He puts the mask on, and goes into the back of the building, making sure to hide from the people there. He walks around for a bit, spotting the place where they were probably going to hide Mr. Kazemi, along with a lot of weapons. Matt turns off the main switch, luring the clerk downstairs and zaps him, while fighting off two other guys. He punches them until they stay down, and calls the police.
Foggy is still at his parents’ shop, talking to his brother. Foggy is grateful his brother is taking over the business. Theo says that, for a long time, he’d wished that Foggy would be taking over, but acknowledges that Foggy has a head that’s good for other things, and that he should continue living the dream. Foggy, again, isn’t so sure he’s living the dream. That he had an idea of how things were going to go, and how he and Matt had talked about their plans. Without Matt, Foggy isn’t so sure who he is. Foggy and Theo toast each other before Karen rushes in.
Foggy greets Karen with a joke, but she hugs him and whispers that she thinks Matt’s alive. They go outside and Karen tells him about the man in the mask. Foggy insists it could have been anybody. Foggy also wants to believe that it could be Matt, but says that he knows Matt is gone. If he were alive, he would have reached out to them. Karen is upset that Foggy’s not more willing to find out, but Foggy is certain that Matt is dead. Karen runs out the door in anger.
Matt, wearing the black mask, shows up at the hospital to tell the Kazemis that the people who attacked them have been arrested for another crime, and where she can go to identify them. Neda Kazemi thanks him by saying “Thank God, for you.” “He didn’t help you. I did,” Matt responds.
Fisk is en route to his new home. The agents are laying down the law, when Fisk gets personal and starts talking about how he discovered love with Vanessa, and how love is the perfect prison. There are always ways out of a physical prison, but love is inescapable. Consequently, he is always in prison. The chains that hold him are nothing to him so long as they help him protect Vanessa.
Suddenly, the car in front of them explodes, and then their own car is flipped over, with everyone but Fisk either dead or unconscious. Then there is gun fire. Fisk hides and the agents outside are taken down by their attackers. The Albanians start firing and cut open the car, until they themselves are taken out by someone else. An agent with infallible aim who ends his spree by killing two of the attackers, even as they are surrendering. He finishes by aiming his gun at a visibly impressed Wilson Fisk, preventing the latter’s escape.
Matt, now in his street clothes exits the hospital just as he notices his hearing coming back. When he gets to the curb, ambulances start gathering around the hospital entrance. He overhears talk of how there are multiple gunshot wounds and how the Albanians killed everyone but Fisk. A police officer right next to him confirms what is already clear: The FBI let Wilson Fisk out of prison. And, on that happy note, we end this episode.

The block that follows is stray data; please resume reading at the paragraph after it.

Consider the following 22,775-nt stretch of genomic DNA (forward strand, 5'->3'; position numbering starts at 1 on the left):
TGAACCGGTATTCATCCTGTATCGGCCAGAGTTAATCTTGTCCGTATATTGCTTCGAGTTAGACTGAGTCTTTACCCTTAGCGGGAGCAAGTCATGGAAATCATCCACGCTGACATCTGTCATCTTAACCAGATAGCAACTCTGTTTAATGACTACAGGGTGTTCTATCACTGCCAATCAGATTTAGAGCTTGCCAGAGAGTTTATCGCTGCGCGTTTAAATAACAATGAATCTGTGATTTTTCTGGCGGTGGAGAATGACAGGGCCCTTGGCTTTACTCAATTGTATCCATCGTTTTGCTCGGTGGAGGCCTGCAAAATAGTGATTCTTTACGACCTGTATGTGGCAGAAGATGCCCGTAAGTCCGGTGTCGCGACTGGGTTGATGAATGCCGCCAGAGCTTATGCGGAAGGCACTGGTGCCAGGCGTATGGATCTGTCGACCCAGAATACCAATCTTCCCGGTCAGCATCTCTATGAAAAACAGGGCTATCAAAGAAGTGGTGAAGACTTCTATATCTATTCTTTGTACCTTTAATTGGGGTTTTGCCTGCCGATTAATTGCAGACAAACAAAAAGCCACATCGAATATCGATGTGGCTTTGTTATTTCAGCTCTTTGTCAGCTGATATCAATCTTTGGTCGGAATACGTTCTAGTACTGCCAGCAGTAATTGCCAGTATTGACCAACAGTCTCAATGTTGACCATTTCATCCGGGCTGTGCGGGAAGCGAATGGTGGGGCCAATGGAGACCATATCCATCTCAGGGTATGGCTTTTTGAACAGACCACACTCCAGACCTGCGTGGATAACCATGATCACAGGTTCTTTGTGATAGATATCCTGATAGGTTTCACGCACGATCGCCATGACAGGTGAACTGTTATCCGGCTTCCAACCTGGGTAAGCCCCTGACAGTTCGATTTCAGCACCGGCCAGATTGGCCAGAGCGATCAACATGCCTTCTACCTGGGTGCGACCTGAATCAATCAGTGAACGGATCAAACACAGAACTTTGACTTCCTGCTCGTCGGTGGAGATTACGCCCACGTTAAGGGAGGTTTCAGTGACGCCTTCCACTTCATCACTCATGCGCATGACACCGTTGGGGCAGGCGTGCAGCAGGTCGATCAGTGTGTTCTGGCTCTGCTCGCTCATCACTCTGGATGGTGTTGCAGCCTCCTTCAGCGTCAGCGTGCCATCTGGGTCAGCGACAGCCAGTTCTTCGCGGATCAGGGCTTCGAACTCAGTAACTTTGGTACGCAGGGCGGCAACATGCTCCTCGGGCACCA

I really enjoyed the first episode, but in many ways, I think this one might be even better. A lot of chess pieces are being moved around the board here, and we get some great scenes with all of our major characters.
Ray Nadeem finally gets his big breakthrough at work (and it’s got that “be careful what you ask for” vibe all over it), and if you know how the story ends (don’t worry I’m not going to spoil anything aside), there is a lot to appreciate as you go back and carefully study everything that happens in his story.
Deborah Ann Woll gives a perfect performance as a slightly off-kilter Karen who is frantically chasing clues about Midtown Circle and is all too willing to pounce on the news that there is someone out there who just might be Matt. She so desperately needs it to be Matt, and she needs Foggy to believe it too.
Foggy, meanwhile is struggling with family responsibilities. I find it quite heartening to learn that Foggy has people in his life that care about him, and it’s a great to have these new additions to the family. I will say, though, that I really wished there was a Candace Nelson as well. For those of you unfamiliar with the comic, Candace is Foggy’s sister (and only known sibling) and she actually had quite a few guest appearances of the years. On the other hand, she may be lurking in the background as Foggy clearly has nieces and nephews that are not the children of his brother Theo.
It does pain me a little though, to see Foggy’s mom plead with him to come back and work at the store. I’ve never had that kind of expectations from my own family (this is in part a cultural thing), and don’t think I could handle it if I did. I’d feel awful knowing that I was letting anyone down. Although, Foggy’s father seems more supportive of Foggy stepping out on his own.
Vincent D’Onofrio goes full Wilson Fisk in this episode. A schemer with the air of a diva who doesn’t hesitate to lecture, at some length, about his views on love. He’s making himself vulnerable, superficially, but you always know that everything he says is for a purpose that benefits no one but Fisk himself. He likes to dress his cruelty up in poetry.
I also have to admit that I cheered when we saw Skylar Gaertner (who is now conveniently three years older than the last time we saw him) is back as young Matt in two flashback scenes. With Matt’s youth still very much a mystery, any look back at how he grew up helps flesh out the character overall. It’s also a really nice touch to see young Matt overhear someone complain about their lawyer not being good enough. Nice way to plant a seed for a later to career!
Of course, as many have pointed out, learning that Matt and Father Lantom go way back does mess with season one canon to an extent, as we got the distinct feeling that theirs was a new acquaintance at the time. I don’t mind it too much though, and as a reader of the comics (any long-running comic, really), you’re used to that sort of thing.